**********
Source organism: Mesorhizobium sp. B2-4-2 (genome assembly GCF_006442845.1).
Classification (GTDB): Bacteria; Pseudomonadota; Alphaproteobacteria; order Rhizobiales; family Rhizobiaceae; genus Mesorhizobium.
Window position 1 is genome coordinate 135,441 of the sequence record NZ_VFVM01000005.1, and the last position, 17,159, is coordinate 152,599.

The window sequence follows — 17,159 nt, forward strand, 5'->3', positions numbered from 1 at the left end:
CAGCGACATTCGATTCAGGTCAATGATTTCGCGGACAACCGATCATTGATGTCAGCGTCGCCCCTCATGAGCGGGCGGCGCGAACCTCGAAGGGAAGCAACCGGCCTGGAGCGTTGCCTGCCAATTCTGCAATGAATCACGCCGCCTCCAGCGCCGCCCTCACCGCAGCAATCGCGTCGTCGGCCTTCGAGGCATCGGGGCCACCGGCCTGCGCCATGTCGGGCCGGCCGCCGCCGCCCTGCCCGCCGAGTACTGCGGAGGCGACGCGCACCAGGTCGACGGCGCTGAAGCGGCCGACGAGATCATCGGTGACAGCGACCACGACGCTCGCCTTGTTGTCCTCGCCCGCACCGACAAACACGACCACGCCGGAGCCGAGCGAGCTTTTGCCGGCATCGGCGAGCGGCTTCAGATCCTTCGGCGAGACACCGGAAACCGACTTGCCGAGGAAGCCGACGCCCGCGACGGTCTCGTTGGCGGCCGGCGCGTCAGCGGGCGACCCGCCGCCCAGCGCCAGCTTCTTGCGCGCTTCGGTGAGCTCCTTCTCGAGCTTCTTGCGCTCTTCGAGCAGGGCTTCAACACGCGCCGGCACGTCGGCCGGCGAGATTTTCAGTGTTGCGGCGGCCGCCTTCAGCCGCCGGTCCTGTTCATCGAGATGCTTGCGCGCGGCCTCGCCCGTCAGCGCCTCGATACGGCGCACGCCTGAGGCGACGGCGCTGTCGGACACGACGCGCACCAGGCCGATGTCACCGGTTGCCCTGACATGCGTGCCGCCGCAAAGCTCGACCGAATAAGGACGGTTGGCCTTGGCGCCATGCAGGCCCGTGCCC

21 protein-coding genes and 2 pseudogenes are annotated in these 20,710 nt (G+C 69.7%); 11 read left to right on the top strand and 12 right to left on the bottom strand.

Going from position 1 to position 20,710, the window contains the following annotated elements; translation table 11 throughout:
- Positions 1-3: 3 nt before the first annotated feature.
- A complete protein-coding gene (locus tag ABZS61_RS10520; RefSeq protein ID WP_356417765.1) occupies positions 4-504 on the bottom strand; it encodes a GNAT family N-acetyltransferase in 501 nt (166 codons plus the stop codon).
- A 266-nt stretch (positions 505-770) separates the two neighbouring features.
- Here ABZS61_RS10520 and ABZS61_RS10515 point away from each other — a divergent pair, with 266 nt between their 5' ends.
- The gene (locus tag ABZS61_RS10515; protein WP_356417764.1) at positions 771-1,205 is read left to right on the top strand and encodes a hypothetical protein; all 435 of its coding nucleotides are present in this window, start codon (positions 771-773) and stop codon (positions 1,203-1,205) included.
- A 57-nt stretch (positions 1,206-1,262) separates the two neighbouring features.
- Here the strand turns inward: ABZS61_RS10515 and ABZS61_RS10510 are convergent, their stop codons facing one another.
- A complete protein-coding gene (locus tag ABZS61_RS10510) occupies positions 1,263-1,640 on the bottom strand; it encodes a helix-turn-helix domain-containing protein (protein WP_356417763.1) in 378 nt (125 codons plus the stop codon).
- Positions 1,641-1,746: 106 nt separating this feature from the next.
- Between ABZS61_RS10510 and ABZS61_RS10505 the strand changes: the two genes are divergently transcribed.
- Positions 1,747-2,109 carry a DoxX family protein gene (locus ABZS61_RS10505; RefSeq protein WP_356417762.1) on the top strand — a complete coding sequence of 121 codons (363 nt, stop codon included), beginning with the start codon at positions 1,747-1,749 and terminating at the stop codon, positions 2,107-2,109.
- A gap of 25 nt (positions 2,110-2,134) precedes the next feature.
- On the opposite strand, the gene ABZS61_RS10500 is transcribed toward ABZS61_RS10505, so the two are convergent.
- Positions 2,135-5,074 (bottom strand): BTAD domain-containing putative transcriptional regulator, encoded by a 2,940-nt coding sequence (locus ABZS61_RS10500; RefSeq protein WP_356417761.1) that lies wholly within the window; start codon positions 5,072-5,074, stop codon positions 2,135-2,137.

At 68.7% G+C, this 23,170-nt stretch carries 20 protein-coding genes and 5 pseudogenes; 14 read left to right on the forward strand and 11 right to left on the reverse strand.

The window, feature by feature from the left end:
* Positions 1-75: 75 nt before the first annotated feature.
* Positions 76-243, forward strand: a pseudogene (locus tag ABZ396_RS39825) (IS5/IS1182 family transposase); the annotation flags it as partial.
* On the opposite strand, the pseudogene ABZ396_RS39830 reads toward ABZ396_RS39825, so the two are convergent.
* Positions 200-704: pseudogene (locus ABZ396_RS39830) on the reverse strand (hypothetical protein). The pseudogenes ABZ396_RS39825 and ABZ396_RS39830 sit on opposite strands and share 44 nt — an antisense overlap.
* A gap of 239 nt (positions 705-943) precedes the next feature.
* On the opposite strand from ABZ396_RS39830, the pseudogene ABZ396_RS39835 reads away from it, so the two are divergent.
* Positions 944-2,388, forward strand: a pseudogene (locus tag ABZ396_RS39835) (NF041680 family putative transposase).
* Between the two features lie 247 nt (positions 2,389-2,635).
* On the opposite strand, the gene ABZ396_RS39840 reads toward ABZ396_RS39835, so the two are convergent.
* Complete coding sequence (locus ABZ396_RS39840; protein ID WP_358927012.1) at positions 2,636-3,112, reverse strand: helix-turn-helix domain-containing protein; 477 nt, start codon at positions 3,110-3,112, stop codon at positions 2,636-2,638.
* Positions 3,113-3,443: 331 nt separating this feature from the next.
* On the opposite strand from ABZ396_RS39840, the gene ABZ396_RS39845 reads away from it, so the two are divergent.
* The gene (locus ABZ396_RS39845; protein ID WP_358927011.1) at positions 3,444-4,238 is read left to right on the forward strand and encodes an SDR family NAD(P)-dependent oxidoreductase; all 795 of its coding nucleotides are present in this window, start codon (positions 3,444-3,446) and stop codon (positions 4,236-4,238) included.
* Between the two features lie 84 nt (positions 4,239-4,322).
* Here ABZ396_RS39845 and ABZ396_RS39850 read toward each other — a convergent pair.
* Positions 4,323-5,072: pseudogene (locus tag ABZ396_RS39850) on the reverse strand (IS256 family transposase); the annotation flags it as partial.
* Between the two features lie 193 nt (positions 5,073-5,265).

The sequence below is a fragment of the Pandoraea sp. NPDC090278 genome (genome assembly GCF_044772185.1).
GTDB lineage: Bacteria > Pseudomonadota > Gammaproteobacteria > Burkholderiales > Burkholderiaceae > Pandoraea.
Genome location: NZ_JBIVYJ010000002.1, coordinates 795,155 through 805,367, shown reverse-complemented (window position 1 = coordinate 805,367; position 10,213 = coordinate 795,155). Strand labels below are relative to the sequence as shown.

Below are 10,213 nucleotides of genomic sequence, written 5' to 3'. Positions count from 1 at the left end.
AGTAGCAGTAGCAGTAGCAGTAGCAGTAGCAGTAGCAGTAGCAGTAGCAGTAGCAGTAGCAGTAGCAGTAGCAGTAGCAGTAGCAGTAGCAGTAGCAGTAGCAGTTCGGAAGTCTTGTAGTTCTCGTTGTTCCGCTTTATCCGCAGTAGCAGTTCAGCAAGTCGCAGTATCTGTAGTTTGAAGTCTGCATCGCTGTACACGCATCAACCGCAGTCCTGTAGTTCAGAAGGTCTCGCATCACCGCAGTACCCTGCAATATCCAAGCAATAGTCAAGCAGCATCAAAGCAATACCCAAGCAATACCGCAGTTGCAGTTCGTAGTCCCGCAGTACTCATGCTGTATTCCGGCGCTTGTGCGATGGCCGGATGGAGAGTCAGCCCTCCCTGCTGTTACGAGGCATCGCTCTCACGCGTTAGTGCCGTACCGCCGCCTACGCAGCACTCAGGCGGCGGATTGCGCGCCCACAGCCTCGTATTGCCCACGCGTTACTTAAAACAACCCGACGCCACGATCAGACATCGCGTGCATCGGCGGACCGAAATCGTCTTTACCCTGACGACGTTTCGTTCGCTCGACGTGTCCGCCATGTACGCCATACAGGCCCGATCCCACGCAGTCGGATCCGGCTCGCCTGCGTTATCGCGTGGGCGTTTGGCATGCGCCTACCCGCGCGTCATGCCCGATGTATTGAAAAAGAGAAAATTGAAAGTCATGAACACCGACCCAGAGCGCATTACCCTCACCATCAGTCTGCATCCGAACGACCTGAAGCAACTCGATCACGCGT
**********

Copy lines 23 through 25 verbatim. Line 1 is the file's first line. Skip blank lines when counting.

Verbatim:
The window, feature by feature from the left end:
* Positions 1-75: 75 nt before the first annotated feature.
* Positions 76-243, forward strand: a pseudogene (locus tag ABZ396_RS39825) (IS5/IS1182 family transposase); the annotation flags it as partial.